The new Community, Respect, and Equality Agreement paves the way for regional respect

Today, Geraldton is taking its first collective step towards a future where family violence is no more, where all people in our community are safe, and where regional respect is the norm. This step is the introduction of the Community, Respect, & Equality (CRE) Agreement, a collaborative agreement signed by businesses and organisations in Geraldton that says #ViolenceIsNEVEROk.

Family violence is a big problem in Geraldton. Last year the Midwest-Gascoyne Police attended 2819 family violence incidents, a staggering number averaging more than 50 family violence incidents per week. Obviously, this is too many and cause for alarm.  The CRE Agreement is a primary prevention initiative that aims to stop family violence before it starts by challenging the social norms that condone violence in our community.

Organisations and businesses in Geraldton can sign the Agreement to say that they, as an organisation, say no to family violence and the norms that cause it. By signing up, organisations are agreeing to support five agreed values: community collaboration; respect and cultural diversity; equality; safety; and social justice. Once organisations sign up they will be given family violence informational materials which highlight how organisations and businesses can increase awareness of family violence in their workplaces.

Professor Sandra Thompson, the Director of the Western Australian Centre for Rural Health (WACRH) and member of the CRE Reference Group that ratified the Agreement, described the Agreement as an alternative to the current “band aid” style of response to family violence.

“Rather than continually putting band aids on things, the idea is to have some collective action around changing the conversations, to say that ‘this is not okay’ and that we need to work together for a safer and more caring community,” said Professor Thompson.  

“By coming together as a community and signing on to the CRE Agreement, we can begin to change the attitudes that drive family violence in our community and promote healthy, respectful relationships.”

According to Richard Malacari, the Regional Manager, Midwest and Gascoyne, Department of Local Government, Sport and Cultural Industries who has been involved with the development of the CRE Agreement, the Agreement will give organisations and businesses the resources and skills to work towards gender equality and to support staff who experience family violence.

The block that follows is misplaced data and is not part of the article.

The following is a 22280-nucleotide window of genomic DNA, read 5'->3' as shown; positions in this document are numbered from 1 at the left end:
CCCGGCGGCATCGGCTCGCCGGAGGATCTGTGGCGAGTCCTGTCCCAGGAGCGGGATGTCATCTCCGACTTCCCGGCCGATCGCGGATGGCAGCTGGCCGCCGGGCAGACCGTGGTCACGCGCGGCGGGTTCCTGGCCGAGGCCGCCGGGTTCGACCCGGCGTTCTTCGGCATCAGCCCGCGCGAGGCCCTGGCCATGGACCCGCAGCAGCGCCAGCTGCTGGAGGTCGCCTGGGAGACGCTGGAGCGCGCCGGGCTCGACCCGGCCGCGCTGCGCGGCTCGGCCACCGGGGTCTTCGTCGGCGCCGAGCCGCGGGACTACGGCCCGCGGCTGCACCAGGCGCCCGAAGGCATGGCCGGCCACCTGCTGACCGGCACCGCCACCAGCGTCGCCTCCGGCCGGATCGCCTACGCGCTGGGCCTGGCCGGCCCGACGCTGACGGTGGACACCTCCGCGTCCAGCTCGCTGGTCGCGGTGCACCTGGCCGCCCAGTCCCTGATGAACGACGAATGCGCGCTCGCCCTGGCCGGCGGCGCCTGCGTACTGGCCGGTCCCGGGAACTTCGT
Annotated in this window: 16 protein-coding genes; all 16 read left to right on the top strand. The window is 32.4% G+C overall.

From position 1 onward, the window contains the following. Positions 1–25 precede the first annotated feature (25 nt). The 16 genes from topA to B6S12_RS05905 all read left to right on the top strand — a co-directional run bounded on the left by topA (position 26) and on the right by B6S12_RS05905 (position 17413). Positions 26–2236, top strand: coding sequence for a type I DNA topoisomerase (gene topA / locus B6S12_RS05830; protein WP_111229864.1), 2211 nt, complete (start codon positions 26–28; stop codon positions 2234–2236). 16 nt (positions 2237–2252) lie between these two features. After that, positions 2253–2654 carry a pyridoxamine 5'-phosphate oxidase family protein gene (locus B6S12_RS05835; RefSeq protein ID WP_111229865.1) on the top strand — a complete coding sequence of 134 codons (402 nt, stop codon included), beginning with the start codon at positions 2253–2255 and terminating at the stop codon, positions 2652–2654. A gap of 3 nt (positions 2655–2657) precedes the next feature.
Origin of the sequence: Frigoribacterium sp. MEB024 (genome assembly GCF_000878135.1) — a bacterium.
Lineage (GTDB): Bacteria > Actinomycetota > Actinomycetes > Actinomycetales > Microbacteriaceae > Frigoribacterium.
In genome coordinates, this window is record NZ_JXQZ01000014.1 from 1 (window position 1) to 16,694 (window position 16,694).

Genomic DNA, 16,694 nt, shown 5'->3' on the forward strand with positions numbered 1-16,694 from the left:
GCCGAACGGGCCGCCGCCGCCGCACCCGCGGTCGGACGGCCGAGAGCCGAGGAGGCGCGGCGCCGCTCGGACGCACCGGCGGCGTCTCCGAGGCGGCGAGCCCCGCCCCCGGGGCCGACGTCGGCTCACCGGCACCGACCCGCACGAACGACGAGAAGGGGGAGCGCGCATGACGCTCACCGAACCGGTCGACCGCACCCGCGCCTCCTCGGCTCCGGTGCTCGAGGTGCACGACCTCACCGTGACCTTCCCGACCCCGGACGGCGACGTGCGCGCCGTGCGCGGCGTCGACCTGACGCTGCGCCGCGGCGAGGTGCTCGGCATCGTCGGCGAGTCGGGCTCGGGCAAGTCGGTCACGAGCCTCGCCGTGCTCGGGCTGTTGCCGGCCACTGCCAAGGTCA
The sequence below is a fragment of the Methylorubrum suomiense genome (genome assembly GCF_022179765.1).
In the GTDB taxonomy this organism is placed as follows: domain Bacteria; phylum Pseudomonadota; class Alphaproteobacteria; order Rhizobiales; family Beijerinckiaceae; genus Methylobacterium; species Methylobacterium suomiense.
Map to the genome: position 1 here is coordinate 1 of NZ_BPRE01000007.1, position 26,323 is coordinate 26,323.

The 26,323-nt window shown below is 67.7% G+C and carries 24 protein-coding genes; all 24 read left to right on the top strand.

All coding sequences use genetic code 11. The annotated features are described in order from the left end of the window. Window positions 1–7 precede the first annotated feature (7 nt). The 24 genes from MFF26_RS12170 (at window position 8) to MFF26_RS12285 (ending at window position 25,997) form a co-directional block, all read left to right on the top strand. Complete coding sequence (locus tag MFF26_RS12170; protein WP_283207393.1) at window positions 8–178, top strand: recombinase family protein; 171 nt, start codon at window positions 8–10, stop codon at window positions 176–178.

“The CRE agreement will allow workplaces to make a real difference in reducing family violence. Knowing that our words and attitudes make a real impact on violence in our community, it is crucial that we build positive workplace cultures that support respect and equality”, he said.  

If you are an organisation or business and would like further information or are interested in endorsing the CRE Agreement, please call Beth Brady, Project Officer at Desert Blue Connect on 9964 2742 or email info@desertblueconnect.org.au 

For more information on the CRE Agreement, please visit the Community, Respect, and Equality website at https://www.communityrespectandequality.com.au

 

If you feel unsafe or would like confidential advice please call:

  • WA Police for assistance 131 444 (000 if urgent)

  • Desert Blue Connect Geraldton - 9964 2742

  • 1800 RESPECT on 1800 737 732

  • Sexual Assault Crisis Line - 1800 016 789

 “ Sadly, the need for primary prevention is evident in much our work, where we see the harms to people exposed to family violence, particularly when it is severe and protracted. WACRH staff share a common vision of a world where every child, woman and man can fulfil their potential - and this depends upon them feeling safe, valued and having opportunities. This has to start in our homes and local community. ” Professor Sandra Thompson, the Director of the Western Australian Centre for Rural Health (WACRH) and member of the CRE Reference Group.

Sadly, the need for primary prevention is evident in much our work, where we see the harms to people exposed to family violence, particularly when it is severe and protracted. WACRH staff share a common vision of a world where every child, woman and man can fulfil their potential - and this depends upon them feeling safe, valued and having opportunities. This has to start in our homes and local community.” Professor Sandra Thompson, the Director of the Western Australian Centre for Rural Health (WACRH) and member of the CRE Reference Group.